- HTTPS Now campaign keeps up pressure for a more secure web
EFF posted an announcement of a follow up to the release of the HTTP Everywhere browser add on. Augmenting the browser only helps where sites and services make secure connections available and support them well. This new campaign nicely keeps up pressure and attention on sites that haven’t wised up to the need for more consistent use of SSL encryption. Prominently features is a listing of sites that are and are not offering HTTPS connections and details on how strong the crypto is where applicable. The site also offers resources to help site operators who are convinced but may still have questions.
- Step forward in harnessing quantum teleportation for communication
Slashdot links to a PopSci article describing the latest research in trying to get one of the odder but more promising quantum effects to do useful work. The work improves on previous efforts by being both faster and not losing any information along the way. The list of techniques employed though suggests it has a long way to go before instantaneously shuffling of quantum bits around the globe is practical.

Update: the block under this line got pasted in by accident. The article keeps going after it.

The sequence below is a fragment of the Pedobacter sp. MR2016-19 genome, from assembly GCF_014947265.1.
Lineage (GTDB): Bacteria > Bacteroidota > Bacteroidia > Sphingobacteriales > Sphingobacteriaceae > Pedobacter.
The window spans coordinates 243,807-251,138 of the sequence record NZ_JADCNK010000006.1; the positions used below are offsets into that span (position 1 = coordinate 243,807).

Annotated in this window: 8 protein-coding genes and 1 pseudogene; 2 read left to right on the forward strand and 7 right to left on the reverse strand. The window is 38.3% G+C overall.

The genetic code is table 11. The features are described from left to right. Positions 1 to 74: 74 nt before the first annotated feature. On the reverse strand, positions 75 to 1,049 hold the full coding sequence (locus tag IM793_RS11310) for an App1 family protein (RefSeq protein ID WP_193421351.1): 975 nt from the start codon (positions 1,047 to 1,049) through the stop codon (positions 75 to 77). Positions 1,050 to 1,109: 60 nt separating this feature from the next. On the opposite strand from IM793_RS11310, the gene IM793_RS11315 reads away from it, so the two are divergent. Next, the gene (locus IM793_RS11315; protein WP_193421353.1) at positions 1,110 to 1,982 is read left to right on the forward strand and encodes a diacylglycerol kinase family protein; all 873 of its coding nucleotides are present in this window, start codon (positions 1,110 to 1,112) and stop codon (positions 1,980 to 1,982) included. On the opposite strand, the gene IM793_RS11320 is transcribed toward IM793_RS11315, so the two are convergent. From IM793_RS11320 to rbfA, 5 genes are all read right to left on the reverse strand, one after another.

- Change in ToS reveal Dropbox can, now will reveal your data to law enforcers
Slashdot has links to more complete explanations but in a nutshell Dropbox has always claimed even they couldn’t read your data but that turns out to be far from credible. Their new terms explain under what circumstances they’ll turn data over to law enforcers which implicitly that they’ve always been able to access user files. Now is an excellent time to do what I did which is to add your own encryption on top of Dropbox for sensitive or critical files.
- A taxonomy of reasons to pay for digital media that is otherwise freely available, Cory Doctorow
- Nottingham hackspace loses home, asking for help on down payment for a new one, BoingBoing